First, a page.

Article

Measurement of acetylation turnover at distinct lysines in human histones identifies long-lived acetylation sites

  • Nature Communications 4, Article number: 2203 (2013)
  • doi:10.1038/ncomms3203
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Abstract

Histone acetylation has long been determined as a highly dynamic modification associated with open chromatin and transcriptional activation. Here we develop a metabolic labelling scheme using stable isotopes to study the kinetics of acetylation turnover at 19 distinct lysines on histones H3, H4 and H2A. Using human HeLa S3 cells, the analysis reveals 12 sites of histone acetylation with fast turnover and 7 sites stable over a 30 h experiment. The sites showing fast turnover (anticipated from classical radioactive measurements of whole histones) have half-lives between ~1–2 h. To support this finding, we use a broad-spectrum deacetylase inhibitor to verify that only fast turnover sites display 2–10-fold increases in acetylation whereas long-lived sites clearly do not. Most of these stable sites lack extensive functional studies or localization within global chromatin, and their role in non-genetic mechanisms of inheritance is as yet unknown.

Introduction

In eukaryotic cells, 147 bp of DNA is tightly wrapped around a histone octamer, consisting of one copy of H3-H4 tetramer and two copies of H2A-H2B dimer, to form the nucleosome. In the ‘beads on a string’ model, the repeating nucleosomes and flanking ‘linker’ DNA form a 10-nm-fibre with histone H1 stabilizing the structure. It has been suggested that a chain of nucleosomes is further folded into a 30-nm fibre in the so called ‘solenoid’ or ‘double start’ structure1. Many positively charged lysines in histones are believed to have critical roles in this packaging process by neutralizing the negative change of phosphate in the DNA. However, the nucleosome structure occludes DNA from many cellular processes, including transcription, DNA replication and DNA repair. To enable dynamic access to the packaged DNA, cells have evolved a set of specialized chromatin remodelling complexes2. One class of remodelers including SWI/SNF, ISWI and CHD alters DNA packaging by sliding, ejecting, or reorganizing nucleosomes in an ATP-dependent manner. Another class achieves their function by adding or removing covalent modifications on histone tails. These post-translational modifications include methylation (me), acetylation (ac), monoubiquitylation (ub1) and so on3. Acetylation in particular negates the charge on ɛ-amino groups of lysine residues, therefore changing chromatin folding as the direct consequence of altering the histone–DNA or histone–histone electrostatic interactions. Some histone modifications exert their remodelling effects by recruiting chromatin remodelling factors. Importantly, acetylation can have both effects as it serves as a recognition site for the bromodomain, a motif common in ATP-dependent remodelers.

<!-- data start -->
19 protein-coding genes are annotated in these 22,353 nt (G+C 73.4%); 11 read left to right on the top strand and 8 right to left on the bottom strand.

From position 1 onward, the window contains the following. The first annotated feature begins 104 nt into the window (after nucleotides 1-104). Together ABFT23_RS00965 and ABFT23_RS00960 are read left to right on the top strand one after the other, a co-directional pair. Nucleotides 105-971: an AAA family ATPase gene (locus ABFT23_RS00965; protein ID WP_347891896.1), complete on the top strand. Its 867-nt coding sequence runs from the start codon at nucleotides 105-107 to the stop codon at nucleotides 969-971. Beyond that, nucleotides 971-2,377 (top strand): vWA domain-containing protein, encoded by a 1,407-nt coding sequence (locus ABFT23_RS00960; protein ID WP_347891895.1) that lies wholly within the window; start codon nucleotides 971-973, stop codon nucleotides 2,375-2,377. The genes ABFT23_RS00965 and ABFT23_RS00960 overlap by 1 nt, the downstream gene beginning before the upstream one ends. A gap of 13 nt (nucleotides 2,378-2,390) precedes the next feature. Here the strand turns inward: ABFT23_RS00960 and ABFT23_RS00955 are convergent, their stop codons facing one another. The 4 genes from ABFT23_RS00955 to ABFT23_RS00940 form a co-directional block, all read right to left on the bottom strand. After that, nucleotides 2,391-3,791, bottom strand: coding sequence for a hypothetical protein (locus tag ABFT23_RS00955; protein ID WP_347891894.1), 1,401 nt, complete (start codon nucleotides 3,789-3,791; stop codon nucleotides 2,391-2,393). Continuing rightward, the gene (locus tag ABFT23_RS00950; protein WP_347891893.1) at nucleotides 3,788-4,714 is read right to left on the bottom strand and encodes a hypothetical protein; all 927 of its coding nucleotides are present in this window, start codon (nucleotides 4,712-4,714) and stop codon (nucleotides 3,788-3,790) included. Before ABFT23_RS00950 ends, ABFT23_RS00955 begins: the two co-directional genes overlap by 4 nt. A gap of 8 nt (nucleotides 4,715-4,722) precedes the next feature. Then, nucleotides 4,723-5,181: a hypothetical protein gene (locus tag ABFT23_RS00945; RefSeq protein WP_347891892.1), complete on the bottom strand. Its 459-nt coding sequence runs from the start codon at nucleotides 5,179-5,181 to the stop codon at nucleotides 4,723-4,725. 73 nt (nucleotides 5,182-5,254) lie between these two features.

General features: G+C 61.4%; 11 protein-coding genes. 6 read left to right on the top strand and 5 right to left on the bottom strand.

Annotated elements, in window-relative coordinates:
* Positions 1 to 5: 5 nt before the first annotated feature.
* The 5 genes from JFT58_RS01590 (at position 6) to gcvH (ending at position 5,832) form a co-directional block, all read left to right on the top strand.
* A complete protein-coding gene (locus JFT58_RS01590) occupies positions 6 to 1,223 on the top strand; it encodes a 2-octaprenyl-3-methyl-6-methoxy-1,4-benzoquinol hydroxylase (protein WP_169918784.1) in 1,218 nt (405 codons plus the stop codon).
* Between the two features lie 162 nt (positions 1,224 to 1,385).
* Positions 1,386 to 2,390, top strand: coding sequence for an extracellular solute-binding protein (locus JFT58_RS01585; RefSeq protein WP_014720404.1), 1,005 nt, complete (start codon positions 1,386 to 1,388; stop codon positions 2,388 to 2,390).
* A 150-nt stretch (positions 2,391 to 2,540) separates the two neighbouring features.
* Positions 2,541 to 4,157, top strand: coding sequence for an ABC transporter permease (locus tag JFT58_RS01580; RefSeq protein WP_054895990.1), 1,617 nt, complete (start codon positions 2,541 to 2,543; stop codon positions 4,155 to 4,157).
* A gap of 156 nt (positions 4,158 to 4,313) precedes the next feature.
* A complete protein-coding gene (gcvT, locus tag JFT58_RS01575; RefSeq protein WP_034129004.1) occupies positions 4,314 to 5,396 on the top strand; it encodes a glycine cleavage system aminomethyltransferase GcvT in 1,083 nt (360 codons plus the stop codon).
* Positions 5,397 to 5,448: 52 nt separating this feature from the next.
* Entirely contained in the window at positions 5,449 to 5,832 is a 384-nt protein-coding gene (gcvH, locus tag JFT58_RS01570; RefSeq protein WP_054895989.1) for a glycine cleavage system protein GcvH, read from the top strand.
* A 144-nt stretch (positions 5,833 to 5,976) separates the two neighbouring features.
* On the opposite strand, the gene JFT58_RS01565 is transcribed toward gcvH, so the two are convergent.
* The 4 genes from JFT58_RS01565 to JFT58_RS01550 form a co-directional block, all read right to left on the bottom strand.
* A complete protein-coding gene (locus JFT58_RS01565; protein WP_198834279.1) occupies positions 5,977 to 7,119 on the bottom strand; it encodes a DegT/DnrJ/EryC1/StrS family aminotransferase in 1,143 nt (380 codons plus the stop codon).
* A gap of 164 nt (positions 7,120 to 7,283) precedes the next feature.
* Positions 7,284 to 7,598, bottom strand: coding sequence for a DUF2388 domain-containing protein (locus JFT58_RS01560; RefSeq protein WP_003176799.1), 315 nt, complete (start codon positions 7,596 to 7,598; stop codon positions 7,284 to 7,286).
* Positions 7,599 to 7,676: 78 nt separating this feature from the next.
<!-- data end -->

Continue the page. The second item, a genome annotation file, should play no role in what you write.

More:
It has been known for >40 years that there are multiple acetylation sites in the four core histones4. The levels of acetylation are regulated by two opposite enzymatic reactions that either transfers or removes the acetyl moiety of acetyl-CoA to the ɛ-amino group of lysine side chains. These reversible processes are performed by histone acetyltransferases (HATs) and histone deacetylases (HDACs)5. Acetylation has long been associated with transcriptional activation and HATs have been identified as transcriptional coactivators. In contrast, histone deacetylation is generally thought to have roles in transcriptional repression and HDACs have been identified as transcriptional corepressors6. Numerous in vitro acetylation assays and in vivo gene inactivation studies in past decades have suggested the existence of a specific regulatory mechanism based on the substrate specificity of HATs7. Based on these results, one would expect diverse genomic distribution patterns for different histone acetylation marks accompanied with preferential binding of each HAT or several HATs as the results of substrate specificity. On the contrary, the genome-wide mapping of 18 acetylation marks showed that they were targeted to enhancers, promoters and actively transcribed gene bodies with only subtle differences8. Also, the same approach demonstrated five HATs (p300, CBP, MOF, PCAF and Tip60) and four HDACs (HDAC1, 2, 3 and 6) were recruited to the hyperacetylated regions9, contradicting previous findings that HDACs are targeted primarily to transcriptionally inactive regions. In addition to the localization in active genes, HATs and HDACs were found to be transiently recruited to poised genes marked by H3K4 methylation for future activation9.